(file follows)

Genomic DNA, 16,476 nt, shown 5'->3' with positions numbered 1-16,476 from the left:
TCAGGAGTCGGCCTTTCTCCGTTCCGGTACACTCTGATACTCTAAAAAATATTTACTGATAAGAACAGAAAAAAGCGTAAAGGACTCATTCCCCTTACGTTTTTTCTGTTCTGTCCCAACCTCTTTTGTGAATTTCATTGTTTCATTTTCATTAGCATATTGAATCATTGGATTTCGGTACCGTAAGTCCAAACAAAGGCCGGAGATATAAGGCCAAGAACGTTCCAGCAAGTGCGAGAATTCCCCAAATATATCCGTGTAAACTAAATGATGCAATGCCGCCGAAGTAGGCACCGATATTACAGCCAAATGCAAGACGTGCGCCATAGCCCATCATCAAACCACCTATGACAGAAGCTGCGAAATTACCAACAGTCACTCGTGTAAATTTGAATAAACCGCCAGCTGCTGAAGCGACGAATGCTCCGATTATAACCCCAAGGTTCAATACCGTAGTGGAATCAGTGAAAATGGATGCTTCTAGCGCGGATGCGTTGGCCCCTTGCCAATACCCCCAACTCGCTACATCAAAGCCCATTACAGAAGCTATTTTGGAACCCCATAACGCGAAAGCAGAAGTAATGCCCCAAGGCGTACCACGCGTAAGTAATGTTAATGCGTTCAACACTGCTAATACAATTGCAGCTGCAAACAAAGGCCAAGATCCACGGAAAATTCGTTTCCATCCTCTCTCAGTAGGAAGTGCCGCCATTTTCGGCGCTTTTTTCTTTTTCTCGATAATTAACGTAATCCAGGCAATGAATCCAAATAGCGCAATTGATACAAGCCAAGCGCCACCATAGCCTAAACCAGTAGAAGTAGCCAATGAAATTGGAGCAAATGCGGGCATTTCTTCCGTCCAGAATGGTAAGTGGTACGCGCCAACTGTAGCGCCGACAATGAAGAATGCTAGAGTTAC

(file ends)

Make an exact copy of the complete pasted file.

Genomic DNA, 16,476 nt, shown 5'->3' with positions numbered 1-16,476 from the left:
TCAGGAGTCGGCCTTTCTCCGTTCCGGTACACTCTGATACTCTAAAAAATATTTACTGATAAGAACAGAAAAAAGCGTAAAGGACTCATTCCCCTTACGTTTTTTCTGTTCTGTCCCAACCTCTTTTGTGAATTTCATTGTTTCATTTTCATTAGCATATTGAATCATTGGATTTCGGTACCGTAAGTCCAAACAAAGGCCGGAGATATAAGGCCAAGAACGTTCCAGCAAGTGCGAGAATTCCCCAAATATATCCGTGTAAACTAAATGATGCAATGCCGCCGAAGTAGGCACCGATATTACAGCCAAATGCAAGACGTGCGCCATAGCCCATCATCAAACCACCTATGACAGAAGCTGCGAAATTACCAACAGTCACTCGTGTAAATTTGAATAAACCGCCAGCTGCTGAAGCGACGAATGCTCCGATTATAACCCCAAGGTTCAATACCGTAGTGGAATCAGTGAAAATGGATGCTTCTAGCGCGGATGCGTTGGCCCCTTGCCAATACCCCCAACTCGCTACATCAAAGCCCATTACAGAAGCTATTTTGGAACCCCATAACGCGAAAGCAGAAGTAATGCCCCAAGGCGTACCACGCGTAAGTAATGTTAATGCGTTCAACACTGCTAATACAATTGCAGCTGCAAACAAAGGCCAAGATCCACGGAAAATTCGTTTCCATCCTCTCTCAGTAGGAAGTGCCGCCATTTTCGGCGCTTTTTTCTTTTTCTCGATAATTAACGTAATCCAGGCAATGAATCCAAATAGCGCAATTGATACAAGCCAAGCGCCACCATAGCCTAAACCAGTAGAAGTAGCCAATGAAATTGGAGCAAATGCGGGCATTTCTTCCGTCCAGAATGGTAAGTGGTACGCGCCAACTGTAGCGCCGACAATGAAGAATGCTAGAGTTAC